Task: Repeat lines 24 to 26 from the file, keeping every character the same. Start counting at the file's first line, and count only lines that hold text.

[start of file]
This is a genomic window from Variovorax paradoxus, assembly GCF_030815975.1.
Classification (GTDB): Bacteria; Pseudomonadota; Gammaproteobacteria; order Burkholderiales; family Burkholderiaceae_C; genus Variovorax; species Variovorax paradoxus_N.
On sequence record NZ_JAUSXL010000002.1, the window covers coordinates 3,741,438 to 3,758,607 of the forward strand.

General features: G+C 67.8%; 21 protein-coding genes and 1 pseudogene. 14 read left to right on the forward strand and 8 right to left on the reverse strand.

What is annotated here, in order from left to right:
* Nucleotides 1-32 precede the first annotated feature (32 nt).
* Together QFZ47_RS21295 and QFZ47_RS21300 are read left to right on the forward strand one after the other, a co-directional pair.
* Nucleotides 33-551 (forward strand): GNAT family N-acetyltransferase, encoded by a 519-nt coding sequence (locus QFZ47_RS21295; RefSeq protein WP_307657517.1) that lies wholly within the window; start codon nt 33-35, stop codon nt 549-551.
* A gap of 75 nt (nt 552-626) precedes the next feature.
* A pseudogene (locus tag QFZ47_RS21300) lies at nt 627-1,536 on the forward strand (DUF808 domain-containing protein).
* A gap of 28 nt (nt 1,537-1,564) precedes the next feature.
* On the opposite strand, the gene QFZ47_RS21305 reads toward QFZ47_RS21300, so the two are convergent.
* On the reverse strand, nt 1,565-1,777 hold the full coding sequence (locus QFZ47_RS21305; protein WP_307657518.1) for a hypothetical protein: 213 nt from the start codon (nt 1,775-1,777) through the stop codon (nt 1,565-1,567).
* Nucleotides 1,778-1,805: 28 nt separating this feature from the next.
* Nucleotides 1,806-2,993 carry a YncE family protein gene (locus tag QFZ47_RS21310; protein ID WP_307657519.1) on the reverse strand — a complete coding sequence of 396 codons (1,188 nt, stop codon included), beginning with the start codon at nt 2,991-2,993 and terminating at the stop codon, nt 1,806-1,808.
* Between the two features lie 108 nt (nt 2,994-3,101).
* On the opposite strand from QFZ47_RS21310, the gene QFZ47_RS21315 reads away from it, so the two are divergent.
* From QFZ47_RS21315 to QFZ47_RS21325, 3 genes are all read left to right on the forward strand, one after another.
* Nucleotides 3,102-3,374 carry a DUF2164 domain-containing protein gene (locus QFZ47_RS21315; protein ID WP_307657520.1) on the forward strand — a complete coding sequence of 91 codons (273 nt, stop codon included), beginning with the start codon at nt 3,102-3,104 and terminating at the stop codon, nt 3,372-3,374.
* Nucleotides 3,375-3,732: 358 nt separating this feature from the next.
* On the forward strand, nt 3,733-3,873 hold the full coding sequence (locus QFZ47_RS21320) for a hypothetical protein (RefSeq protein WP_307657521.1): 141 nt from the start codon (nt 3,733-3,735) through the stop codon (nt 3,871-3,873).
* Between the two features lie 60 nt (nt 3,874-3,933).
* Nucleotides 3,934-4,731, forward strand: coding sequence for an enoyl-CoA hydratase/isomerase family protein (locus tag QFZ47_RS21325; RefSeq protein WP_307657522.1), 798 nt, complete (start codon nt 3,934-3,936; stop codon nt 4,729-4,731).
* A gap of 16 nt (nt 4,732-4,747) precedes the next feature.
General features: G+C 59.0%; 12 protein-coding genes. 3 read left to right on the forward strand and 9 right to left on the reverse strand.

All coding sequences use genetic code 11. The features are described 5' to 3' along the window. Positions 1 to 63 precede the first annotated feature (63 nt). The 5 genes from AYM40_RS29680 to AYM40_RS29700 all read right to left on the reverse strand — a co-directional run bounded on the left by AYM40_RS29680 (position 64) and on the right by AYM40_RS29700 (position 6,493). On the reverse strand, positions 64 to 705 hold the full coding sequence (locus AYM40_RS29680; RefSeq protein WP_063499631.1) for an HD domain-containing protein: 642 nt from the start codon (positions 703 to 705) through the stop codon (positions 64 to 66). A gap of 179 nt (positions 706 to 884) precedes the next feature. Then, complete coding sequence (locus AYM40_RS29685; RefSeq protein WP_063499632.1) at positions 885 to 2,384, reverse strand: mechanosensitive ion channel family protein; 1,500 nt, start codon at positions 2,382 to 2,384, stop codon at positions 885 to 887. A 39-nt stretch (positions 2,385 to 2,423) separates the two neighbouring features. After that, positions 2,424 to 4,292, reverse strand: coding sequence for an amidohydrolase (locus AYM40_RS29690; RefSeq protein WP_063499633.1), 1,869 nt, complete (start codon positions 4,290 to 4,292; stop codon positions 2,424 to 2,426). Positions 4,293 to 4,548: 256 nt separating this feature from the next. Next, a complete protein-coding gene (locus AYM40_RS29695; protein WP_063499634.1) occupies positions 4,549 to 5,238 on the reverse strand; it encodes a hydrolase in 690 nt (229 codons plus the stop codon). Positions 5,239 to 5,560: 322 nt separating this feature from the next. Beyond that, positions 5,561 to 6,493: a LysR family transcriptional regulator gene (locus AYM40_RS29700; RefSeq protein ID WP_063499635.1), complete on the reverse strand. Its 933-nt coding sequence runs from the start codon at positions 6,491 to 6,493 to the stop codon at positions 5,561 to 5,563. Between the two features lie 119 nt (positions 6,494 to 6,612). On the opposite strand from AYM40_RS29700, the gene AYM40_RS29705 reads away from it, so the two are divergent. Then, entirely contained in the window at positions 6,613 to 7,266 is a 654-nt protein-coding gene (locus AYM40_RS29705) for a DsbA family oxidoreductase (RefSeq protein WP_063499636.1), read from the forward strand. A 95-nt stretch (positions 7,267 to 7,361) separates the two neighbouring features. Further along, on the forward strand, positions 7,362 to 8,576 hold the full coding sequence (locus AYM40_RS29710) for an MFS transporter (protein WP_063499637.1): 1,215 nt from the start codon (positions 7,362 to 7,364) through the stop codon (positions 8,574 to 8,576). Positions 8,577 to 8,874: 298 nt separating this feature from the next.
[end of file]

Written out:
* A gap of 16 nt (nt 4,732-4,747) precedes the next feature.
General features: G+C 59.0%; 12 protein-coding genes. 3 read left to right on the forward strand and 9 right to left on the reverse strand.

All coding sequences use genetic code 11. The features are described 5' to 3' along the window. Positions 1 to 63 precede the first annotated feature (63 nt). The 5 genes from AYM40_RS29680 to AYM40_RS29700 all read right to left on the reverse strand — a co-directional run bounded on the left by AYM40_RS29680 (position 64) and on the right by AYM40_RS29700 (position 6,493). On the reverse strand, positions 64 to 705 hold the full coding sequence (locus AYM40_RS29680; RefSeq protein WP_063499631.1) for an HD domain-containing protein: 642 nt from the start codon (positions 703 to 705) through the stop codon (positions 64 to 66). A gap of 179 nt (positions 706 to 884) precedes the next feature. Then, complete coding sequence (locus AYM40_RS29685; RefSeq protein WP_063499632.1) at positions 885 to 2,384, reverse strand: mechanosensitive ion channel family protein; 1,500 nt, start codon at positions 2,382 to 2,384, stop codon at positions 885 to 887. A 39-nt stretch (positions 2,385 to 2,423) separates the two neighbouring features. After that, positions 2,424 to 4,292, reverse strand: coding sequence for an amidohydrolase (locus AYM40_RS29690; RefSeq protein WP_063499633.1), 1,869 nt, complete (start codon positions 4,290 to 4,292; stop codon positions 2,424 to 2,426). Positions 4,293 to 4,548: 256 nt separating this feature from the next. Next, a complete protein-coding gene (locus AYM40_RS29695; protein WP_063499634.1) occupies positions 4,549 to 5,238 on the reverse strand; it encodes a hydrolase in 690 nt (229 codons plus the stop codon). Positions 5,239 to 5,560: 322 nt separating this feature from the next. Beyond that, positions 5,561 to 6,493: a LysR family transcriptional regulator gene (locus AYM40_RS29700; RefSeq protein ID WP_063499635.1), complete on the reverse strand. Its 933-nt coding sequence runs from the start codon at positions 6,491 to 6,493 to the stop codon at positions 5,561 to 5,563. Between the two features lie 119 nt (positions 6,494 to 6,612). On the opposite strand from AYM40_RS29700, the gene AYM40_RS29705 reads away from it, so the two are divergent. Then, entirely contained in the window at positions 6,613 to 7,266 is a 654-nt protein-coding gene (locus AYM40_RS29705) for a DsbA family oxidoreductase (RefSeq protein WP_063499636.1), read from the forward strand. A 95-nt stretch (positions 7,267 to 7,361) separates the two neighbouring features. Further along, on the forward strand, positions 7,362 to 8,576 hold the full coding sequence (locus AYM40_RS29710) for an MFS transporter (protein WP_063499637.1): 1,215 nt from the start codon (positions 7,362 to 7,364) through the stop codon (positions 8,574 to 8,576). Positions 8,577 to 8,874: 298 nt separating this feature from the next.